“An emergency manager is like a man coming into your house…. He takes your checkbook, he takes your credit cards, he lives in your house and he sleeps in your bed with your wife.” Mr. Watkins added, “He tells you it’s still your house, but he doesn’t clean up, sells off everything and then he packs his bag and leaves.”

The appointment of Orr, an African American, to direct Detroit’s financial restructuring, is a concession that is absolutely vital to securing even minimum legitimacy for the manager’s decisions, which are likely to hurt.

The racially disproportionate impact of emergency management is also reflected in the way that the popular media addresses the roots of Detroit’s problems. The conviction of former Mayor Kwame Kilpatrick on corruption charges supports an implicit argument made in the report advocating emergency management: that corrupt and incompetent leadership (particularly by Kilpatrick, the self-styled “hip hop mayor”) took Detroit’s problems from serious to terminal. There’s no doubt that Kilpatrick had a hand in many of the decisions that exacerbated an already bad situation in Detroit. But what has been scarcely acknowledged is that Kilpatrick had some very powerful partners in crime that haven’t been, and won’t be, facing any criminal charges.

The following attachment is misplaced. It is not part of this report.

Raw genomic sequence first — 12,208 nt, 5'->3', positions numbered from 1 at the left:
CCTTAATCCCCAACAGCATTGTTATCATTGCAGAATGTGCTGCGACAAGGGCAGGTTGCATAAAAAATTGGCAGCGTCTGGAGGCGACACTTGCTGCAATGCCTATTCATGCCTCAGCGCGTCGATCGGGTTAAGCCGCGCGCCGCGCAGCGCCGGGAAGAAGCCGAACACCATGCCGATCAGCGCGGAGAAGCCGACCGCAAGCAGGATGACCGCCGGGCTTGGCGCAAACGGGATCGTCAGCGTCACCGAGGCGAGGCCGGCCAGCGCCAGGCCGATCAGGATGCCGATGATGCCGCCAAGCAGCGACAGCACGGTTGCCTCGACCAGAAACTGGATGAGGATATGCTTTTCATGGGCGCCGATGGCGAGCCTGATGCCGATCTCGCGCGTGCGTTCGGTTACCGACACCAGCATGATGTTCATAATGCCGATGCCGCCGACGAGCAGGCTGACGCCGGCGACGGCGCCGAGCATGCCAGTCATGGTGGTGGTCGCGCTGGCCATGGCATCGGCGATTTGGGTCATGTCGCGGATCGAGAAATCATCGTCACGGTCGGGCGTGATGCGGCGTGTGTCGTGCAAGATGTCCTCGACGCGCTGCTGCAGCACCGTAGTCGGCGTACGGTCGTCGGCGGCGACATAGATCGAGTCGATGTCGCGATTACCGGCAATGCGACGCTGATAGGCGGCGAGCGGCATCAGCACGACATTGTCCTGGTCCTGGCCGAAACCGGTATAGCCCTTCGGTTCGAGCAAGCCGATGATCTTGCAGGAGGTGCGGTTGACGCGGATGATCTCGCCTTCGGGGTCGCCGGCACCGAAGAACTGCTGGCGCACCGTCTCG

As Darrell Preston and Chris Christoff report in Bloomberg, the City of Detroit currently owes at least $474 million in fees to Wall Street banks that it incurred as a result of financial deals it entered into in the early 2000s.

The city started borrowing to plug budget holes in 2005 under former Mayor Kwame Kilpatrick, who was convicted this week on corruption charges. That year, it issued $1.4 billion in securities to fund pension payments. Last year, it added $129.5 million in debt, 9.3 percent of its general-fund budget, in part to repay loans taken to service other bonds.

The loans were structured in an increasingly common form called an interest rate swap. As Andy Kroll writes in Mother Jonesthese are contracts in which